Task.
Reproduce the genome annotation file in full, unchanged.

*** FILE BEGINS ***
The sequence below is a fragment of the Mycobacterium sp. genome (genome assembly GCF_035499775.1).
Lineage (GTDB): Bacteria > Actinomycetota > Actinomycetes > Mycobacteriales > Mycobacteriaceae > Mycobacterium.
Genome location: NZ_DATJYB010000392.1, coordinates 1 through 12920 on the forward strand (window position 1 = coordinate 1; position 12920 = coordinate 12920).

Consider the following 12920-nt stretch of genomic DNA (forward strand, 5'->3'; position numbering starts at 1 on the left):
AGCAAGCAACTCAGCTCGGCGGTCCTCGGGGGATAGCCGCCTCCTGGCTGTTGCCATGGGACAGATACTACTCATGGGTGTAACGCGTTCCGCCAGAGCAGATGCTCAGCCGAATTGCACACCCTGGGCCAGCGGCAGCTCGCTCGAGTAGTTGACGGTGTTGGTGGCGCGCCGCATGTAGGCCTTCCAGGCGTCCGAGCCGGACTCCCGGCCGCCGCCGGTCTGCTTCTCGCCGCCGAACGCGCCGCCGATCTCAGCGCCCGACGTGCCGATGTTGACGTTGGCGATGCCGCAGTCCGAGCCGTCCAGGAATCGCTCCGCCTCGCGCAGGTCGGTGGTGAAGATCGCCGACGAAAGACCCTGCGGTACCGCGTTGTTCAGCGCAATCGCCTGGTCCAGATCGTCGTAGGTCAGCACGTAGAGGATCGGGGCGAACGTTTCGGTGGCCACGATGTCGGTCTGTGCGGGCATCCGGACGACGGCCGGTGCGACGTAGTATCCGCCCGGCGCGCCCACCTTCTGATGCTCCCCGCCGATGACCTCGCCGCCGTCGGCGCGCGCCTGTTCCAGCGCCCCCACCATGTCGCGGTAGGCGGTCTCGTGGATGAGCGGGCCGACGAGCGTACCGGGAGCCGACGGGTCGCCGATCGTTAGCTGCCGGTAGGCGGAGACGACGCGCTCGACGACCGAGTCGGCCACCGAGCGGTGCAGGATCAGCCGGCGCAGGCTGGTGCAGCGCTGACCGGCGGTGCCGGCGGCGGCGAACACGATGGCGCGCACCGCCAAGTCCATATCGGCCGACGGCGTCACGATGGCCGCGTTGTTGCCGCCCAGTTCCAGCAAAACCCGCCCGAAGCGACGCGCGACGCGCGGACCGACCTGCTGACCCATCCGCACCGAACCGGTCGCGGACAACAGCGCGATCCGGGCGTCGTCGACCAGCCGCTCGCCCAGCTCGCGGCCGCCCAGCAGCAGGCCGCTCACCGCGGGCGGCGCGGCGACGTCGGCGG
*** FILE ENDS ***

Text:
The sequence below is a fragment of the Mycobacterium sp. genome (genome assembly GCF_035499775.1).
Lineage (GTDB): Bacteria > Actinomycetota > Actinomycetes > Mycobacteriales > Mycobacteriaceae > Mycobacterium.
Genome location: NZ_DATJYB010000392.1, coordinates 1 through 12920 on the forward strand (window position 1 = coordinate 1; position 12920 = coordinate 12920).

Consider the following 12920-nt stretch of genomic DNA (forward strand, 5'->3'; position numbering starts at 1 on the left):
AGCAAGCAACTCAGCTCGGCGGTCCTCGGGGGATAGCCGCCTCCTGGCTGTTGCCATGGGACAGATACTACTCATGGGTGTAACGCGTTCCGCCAGAGCAGATGCTCAGCCGAATTGCACACCCTGGGCCAGCGGCAGCTCGCTCGAGTAGTTGACGGTGTTGGTGGCGCGCCGCATGTAGGCCTTCCAGGCGTCCGAGCCGGACTCCCGGCCGCCGCCGGTCTGCTTCTCGCCGCCGAACGCGCCGCCGATCTCAGCGCCCGACGTGCCGATGTTGACGTTGGCGATGCCGCAGTCCGAGCCGTCCAGGAATCGCTCCGCCTCGCGCAGGTCGGTGGTGAAGATCGCCGACGAAAGACCCTGCGGTACCGCGTTGTTCAGCGCAATCGCCTGGTCCAGATCGTCGTAGGTCAGCACGTAGAGGATCGGGGCGAACGTTTCGGTGGCCACGATGTCGGTCTGTGCGGGCATCCGGACGACGGCCGGTGCGACGTAGTATCCGCCCGGCGCGCCCACCTTCTGATGCTCCCCGCCGATGACCTCGCCGCCGTCGGCGCGCGCCTGTTCCAGCGCCCCCACCATGTCGCGGTAGGCGGTCTCGTGGATGAGCGGGCCGACGAGCGTACCGGGAGCCGACGGGTCGCCGATCGTTAGCTGCCGGTAGGCGGAGACGACGCGCTCGACGACCGAGTCGGCCACCGAGCGGTGCAGGATCAGCCGGCGCAGGCTGGTGCAGCGCTGACCGGCGGTGCCGGCGGCGGCGAACACGATGGCGCGCACCGCCAAGTCCATATCGGCCGACGGCGTCACGATGGCCGCGTTGTTGCCGCCCAGTTCCAGCAAAACCCGCCCGAAGCGACGCGCGACGCGCGGACCGACCTGCTGACCCATCCGCACCGAACCGGTCGCGGACAACAGCGCGATCCGGGCGTCGTCGACCAGCCGCTCGCCCAGCTCGCGGCCGCCCAGCAGCAGGCCGCTCACCGCGGGCGGCGCGGCGACGTCGGCGG